Tomorrow my son graduates from kindergarten.
So what? shouts the contingency who snap and share photos of their every restaurant meal. It’s not like there won’t be another half-dozen graduations in his future!
To them I say: It’s not like you won’t eat another couple of meals out tomorrow and share all those pics then, without pride of agency. You share that which you obtained only by money. I share that which I’ve helped shape by love, sweat, tears, pain, focus and dedication, day in and day out. How is it less acceptable for me to proudly–frequently–reflect on the vast and beautiful changes in this little boy who’s been my heart outside my body for most of six years?
Tomorrow, my big-little boy will don a little blue robe, and I will weep. It won’t matter how anyone else feels about the merits of kindergarten graduation. Read more…
“I have black friends!” I’ve heard cried countless times. It’s made me want to ask:
But have you talked to those friends about race? Have you talked to them about racism, and the times they’ve been singled out–by silence, by microaggression, by rudeness only identifiable as racism if you’d experienced the totality of it?
Or have you assumed your friends have never experienced racism … because they would’ve offered up their experiences to you conversationally if they had?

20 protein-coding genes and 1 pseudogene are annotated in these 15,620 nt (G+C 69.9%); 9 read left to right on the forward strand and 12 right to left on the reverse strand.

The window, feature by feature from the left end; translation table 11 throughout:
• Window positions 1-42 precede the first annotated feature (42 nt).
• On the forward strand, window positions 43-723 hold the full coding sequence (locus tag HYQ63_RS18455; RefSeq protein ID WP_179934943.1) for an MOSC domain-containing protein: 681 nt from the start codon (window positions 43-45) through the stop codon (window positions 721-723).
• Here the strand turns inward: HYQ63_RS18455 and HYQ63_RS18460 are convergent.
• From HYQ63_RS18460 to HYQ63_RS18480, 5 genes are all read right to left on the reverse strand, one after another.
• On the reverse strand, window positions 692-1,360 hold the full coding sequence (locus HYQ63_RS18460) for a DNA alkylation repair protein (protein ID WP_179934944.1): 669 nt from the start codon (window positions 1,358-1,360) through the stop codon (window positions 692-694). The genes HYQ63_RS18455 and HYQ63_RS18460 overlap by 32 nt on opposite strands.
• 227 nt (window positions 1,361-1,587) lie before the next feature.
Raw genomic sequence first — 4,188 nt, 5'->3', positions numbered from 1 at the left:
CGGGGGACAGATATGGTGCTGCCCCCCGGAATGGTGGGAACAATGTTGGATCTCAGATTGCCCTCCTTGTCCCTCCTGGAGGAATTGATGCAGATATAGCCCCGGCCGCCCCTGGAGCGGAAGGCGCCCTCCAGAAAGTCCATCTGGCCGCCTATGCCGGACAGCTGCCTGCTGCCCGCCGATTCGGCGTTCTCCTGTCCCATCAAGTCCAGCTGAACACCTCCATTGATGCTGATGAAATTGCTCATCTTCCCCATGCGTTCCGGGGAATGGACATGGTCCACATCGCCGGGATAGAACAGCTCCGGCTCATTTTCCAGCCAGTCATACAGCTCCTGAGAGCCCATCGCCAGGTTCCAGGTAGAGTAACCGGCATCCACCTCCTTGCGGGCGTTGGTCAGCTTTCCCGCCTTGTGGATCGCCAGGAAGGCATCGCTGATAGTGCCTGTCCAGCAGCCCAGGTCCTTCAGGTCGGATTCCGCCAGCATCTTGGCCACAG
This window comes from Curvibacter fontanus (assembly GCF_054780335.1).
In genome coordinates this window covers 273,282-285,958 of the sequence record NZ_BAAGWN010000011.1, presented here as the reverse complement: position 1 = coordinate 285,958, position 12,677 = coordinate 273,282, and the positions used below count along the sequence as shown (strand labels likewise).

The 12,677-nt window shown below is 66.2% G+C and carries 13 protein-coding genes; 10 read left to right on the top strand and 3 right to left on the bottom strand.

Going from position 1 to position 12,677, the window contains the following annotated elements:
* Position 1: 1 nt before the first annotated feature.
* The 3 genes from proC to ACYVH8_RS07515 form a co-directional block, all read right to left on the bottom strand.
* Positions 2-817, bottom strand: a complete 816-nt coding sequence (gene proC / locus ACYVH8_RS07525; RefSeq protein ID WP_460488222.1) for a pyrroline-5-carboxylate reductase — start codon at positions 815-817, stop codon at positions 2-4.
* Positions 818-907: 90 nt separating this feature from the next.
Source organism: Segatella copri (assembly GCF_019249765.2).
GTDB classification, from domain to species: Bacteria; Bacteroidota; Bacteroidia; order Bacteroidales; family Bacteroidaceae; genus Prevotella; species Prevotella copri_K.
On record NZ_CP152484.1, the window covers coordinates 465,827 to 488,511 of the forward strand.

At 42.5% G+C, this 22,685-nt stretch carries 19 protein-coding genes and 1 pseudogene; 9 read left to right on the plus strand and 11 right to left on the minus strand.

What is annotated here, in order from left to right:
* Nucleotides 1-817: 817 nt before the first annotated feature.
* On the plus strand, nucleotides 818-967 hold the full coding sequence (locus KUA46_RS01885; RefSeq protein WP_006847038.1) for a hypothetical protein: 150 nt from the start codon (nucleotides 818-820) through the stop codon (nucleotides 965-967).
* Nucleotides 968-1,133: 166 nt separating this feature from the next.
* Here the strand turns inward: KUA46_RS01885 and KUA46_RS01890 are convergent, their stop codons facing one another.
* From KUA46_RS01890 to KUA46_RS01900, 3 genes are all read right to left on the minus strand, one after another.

White people are remarkably efficient at self-segregation. We have the luxury of choosing this, and then still pretending we have nevertheless heard and understood the experiences of those outwardly unlike us.
As I think about the future well being of my sons in this country, in this world, I think they will be safest in a future where White people don’t pretend to know but ask:
What have you experienced?
Rachael (The Ramblings of a Would-be Writer) is my just-younger sister, my Silver Star. She’s a little late to the FTIAT shindig, but for my Big Little Sister? I’d extend just about any party. And, hey … for this once, it’s not even a pity party!
Sharing her thanks on my twentieth bloggingversary means I’m compelled to also share a relevant blog excerpt from 18.5 years ago:
A boy asked her out last week and well, let me tell you, he’s got the Big Sis’ seal of approval! He’s at that wonderful awkward stage that all teenagers seem to hit… you know, that one I’m still not past. 🙂
Recommended post: Surrounding Yourself with Good: How We Chose Our Children’s Godparents
The Nitty-Gritty Life of a Med Student’s Wife
So, as most would no doubt imagine, being the spouse of someone attending medical school while raising two small children (one and three years old, respectively) and working full time can get a little stressful. And while there are days that I ache with every fiber in my being, where my head feels like exploding, my chest thumps the ‘can-I-really-do-this-and-keep-my-sanity’ heavy thump of near-implosion, and my eyes droop from too little sleep – with all that being true – I wouldn’t trade it for anything. Read more…
I already wrote my twenty-year bloggingversary post, but there is so much more in my heart as my family and I drive back from Legoland.
When I wrote that first blog, I had just graduated high school. I’d already spent time living away from home. I’d long since held my first jobs as a Chinese restaurant hostess and McDonald’s grill girl. Read more…